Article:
“Genomics enables us to accurately predict the ‘predicted transmitting ability’, the ‘PTA’ for these traits.
It is not just about whether the animal has the desired traits, but whether they are able to transmit these genes to the next generation.
“This is vital because if the animal has the sought-after genes, but cannot transmit them to his or her progeny, why would we choose to use such bull or breed future replacements from that female?
“Why would you take a gamble with genetics when using genomics, which is now proven to be around 67-68% accurate? This compares to a figure of around 35% accuracy for parent average data.” Mr Linde believes genomics now comes at a price which makes it accessible to all farmers and it is unlikely the price will come down much further in the future.
However, he thinks we are likely to see more traits available within a genomic evaluation as a consequence of continuous investment in the technology.
In turn, this will offer dairy farmers more accurate information on an increased number of traits.
Dairy farmers are now realising the dual-purpose benefit of a dairy cow which can produce elite female replacements or a commercially valuable beef calf carrying the traits soughtafter by the beef supply chain.
Sexed semen is now a ‘completely different product’ from when it was first developed and introduced to the market, according to Mr Linde.
“Cogent’s latest product, the 4M High Purity sexed semen achieves between 96- 97% purity, resulting in an equivalent per cent female progeny with no compromise on excellent conception rates.
“The majority of the elite bulls on offer with Cogent and ST Genetics are available as sexed semen.
Sexed semen is now used by most farmers on the top 30-40% of their herd, with beef semen often used on the remainder.
Conventional semen is now viewed by many as largely obsolete,” Mr Linde adds.
He points to the ‘unacceptable welfare issues’ around the management of dairy bull calves because there is now an efficient and sustainable solution available to the wider industry.
This has been a major incentive for the switch to beef semen, which now accounts for almost half of all semen sold onto UK dairy farms1 .
As the beef supply chain became more discerning about its specific requirements, dairy farmers rearing beef on dairy animals have had to carefully consider the traits they are seeking when selecting beef genetics.
“For example, easy calving and small birth weights but with accelerated growth rates will be of most importance for suitable heifer matings.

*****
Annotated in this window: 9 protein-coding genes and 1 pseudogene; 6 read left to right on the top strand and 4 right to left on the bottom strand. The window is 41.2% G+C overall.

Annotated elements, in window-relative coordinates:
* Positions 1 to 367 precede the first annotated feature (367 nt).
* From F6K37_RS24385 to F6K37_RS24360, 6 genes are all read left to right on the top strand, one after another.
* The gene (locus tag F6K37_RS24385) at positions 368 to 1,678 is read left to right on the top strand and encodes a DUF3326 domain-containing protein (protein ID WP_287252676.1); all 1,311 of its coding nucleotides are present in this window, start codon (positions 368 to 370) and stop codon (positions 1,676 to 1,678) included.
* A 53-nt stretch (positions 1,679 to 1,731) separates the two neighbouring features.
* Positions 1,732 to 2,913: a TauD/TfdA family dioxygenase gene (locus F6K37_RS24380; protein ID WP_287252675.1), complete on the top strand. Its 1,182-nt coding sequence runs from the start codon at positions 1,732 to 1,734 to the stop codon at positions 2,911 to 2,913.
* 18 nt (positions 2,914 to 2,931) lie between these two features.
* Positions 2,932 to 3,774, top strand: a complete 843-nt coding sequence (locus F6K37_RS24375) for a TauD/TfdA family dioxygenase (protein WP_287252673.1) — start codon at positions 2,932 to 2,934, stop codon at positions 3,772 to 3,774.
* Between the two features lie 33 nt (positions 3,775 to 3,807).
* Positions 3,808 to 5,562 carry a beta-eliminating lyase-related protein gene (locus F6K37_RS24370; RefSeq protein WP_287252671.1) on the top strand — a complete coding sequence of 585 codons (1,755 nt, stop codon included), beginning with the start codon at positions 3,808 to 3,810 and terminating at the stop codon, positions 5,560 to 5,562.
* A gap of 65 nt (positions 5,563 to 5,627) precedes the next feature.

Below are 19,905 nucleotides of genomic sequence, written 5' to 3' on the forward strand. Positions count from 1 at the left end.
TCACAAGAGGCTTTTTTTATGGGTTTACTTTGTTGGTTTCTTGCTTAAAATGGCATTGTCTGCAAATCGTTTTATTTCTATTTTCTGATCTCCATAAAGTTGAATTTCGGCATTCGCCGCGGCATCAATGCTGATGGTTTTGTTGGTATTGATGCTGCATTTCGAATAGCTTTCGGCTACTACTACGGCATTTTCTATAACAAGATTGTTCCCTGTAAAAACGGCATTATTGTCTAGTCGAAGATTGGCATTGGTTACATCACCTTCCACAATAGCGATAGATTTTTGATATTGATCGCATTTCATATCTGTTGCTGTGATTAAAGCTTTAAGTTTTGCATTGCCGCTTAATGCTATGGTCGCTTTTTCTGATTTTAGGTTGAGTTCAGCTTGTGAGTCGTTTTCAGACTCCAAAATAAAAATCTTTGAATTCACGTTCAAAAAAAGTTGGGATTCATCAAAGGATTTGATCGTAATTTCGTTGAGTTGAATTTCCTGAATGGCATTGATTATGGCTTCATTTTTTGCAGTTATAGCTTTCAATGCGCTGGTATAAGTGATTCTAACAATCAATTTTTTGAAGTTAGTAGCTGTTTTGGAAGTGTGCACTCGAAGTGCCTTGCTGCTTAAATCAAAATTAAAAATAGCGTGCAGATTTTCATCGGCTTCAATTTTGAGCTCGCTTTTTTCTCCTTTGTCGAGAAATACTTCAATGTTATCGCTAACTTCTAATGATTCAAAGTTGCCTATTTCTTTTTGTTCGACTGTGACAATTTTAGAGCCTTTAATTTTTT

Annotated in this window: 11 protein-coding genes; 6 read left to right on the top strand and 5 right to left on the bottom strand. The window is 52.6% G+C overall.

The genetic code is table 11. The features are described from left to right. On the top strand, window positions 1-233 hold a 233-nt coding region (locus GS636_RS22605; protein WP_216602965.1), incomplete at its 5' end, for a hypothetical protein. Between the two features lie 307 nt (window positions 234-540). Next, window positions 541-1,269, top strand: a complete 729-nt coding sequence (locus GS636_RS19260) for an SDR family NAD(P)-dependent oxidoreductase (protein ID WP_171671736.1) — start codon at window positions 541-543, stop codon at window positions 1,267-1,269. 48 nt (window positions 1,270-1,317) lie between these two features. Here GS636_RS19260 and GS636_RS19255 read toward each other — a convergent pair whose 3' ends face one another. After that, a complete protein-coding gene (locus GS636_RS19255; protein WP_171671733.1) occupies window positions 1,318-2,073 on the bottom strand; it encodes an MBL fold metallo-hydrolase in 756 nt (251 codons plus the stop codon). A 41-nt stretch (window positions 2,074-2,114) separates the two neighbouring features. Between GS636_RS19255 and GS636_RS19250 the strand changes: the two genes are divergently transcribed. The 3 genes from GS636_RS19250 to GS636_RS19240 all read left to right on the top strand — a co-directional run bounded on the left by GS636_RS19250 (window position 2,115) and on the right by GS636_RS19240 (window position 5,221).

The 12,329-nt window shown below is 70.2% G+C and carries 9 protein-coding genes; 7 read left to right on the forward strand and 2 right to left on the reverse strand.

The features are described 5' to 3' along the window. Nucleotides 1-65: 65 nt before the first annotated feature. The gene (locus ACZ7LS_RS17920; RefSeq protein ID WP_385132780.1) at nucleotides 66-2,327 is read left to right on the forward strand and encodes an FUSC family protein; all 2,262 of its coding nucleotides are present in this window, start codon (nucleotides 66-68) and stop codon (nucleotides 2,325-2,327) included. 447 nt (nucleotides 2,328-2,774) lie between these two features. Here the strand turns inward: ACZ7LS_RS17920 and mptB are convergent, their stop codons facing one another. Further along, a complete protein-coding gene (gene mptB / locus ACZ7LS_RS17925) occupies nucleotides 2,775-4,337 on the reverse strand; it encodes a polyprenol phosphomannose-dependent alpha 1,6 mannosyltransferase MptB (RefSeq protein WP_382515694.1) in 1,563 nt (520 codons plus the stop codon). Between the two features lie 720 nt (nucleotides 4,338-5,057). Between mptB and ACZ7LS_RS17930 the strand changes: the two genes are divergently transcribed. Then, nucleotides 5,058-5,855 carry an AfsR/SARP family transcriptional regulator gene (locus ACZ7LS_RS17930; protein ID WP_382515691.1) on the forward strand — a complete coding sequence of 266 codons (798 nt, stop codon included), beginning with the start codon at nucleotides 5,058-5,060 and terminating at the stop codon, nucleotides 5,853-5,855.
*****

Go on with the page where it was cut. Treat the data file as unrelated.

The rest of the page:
Early lactation in comparison to later lactation cows have different requirements to ensure profitability is maximised with each pregnancy.
“Cogent conduct extensive progeny testing and store comprehensive data on a wide range of traits captured on the progeny of many beef breeds.
Information starts with birth weights and continues through to carcase data, to deliver a much more consistent and quality beef carcase as outcome.
“There is significant variation between individual bulls and breeds, but offspring by beef sires from maternal dairy cows differ significantly from progeny produced from beef on beef matings.
Cogent has developed a beef on dairy index, the Cogent Beef Index [CBI], which allows customers to choose genetics which match the needs of their supply chain and individual on-farm requirements.” Equally, the opportunity to use Cogent male sexed beef further presents an opportunity for increased economic gains.
“Cogent’s data on growth rates from easy calving sires shows that while the calf may be small at 10 days old, it has the opportunity to achieve the required growth and weight by the time it reaches slaughter age.
This gives the buyer the confidence when seeing a young animal which initially appears small, that it will achieve the desired specification.
“Beef is no longer just beef, it is an important income stream for dairy farmers so they need to select the best genetics which best fit their farm, their system and the market.
This will enable them to produce a very attractive and saleable animal,” Mr Linde adds.
Source: AHDB’s report (September 2020) on the increased popularity of sexed semen and the corresponding reduction in the use of conventional semen.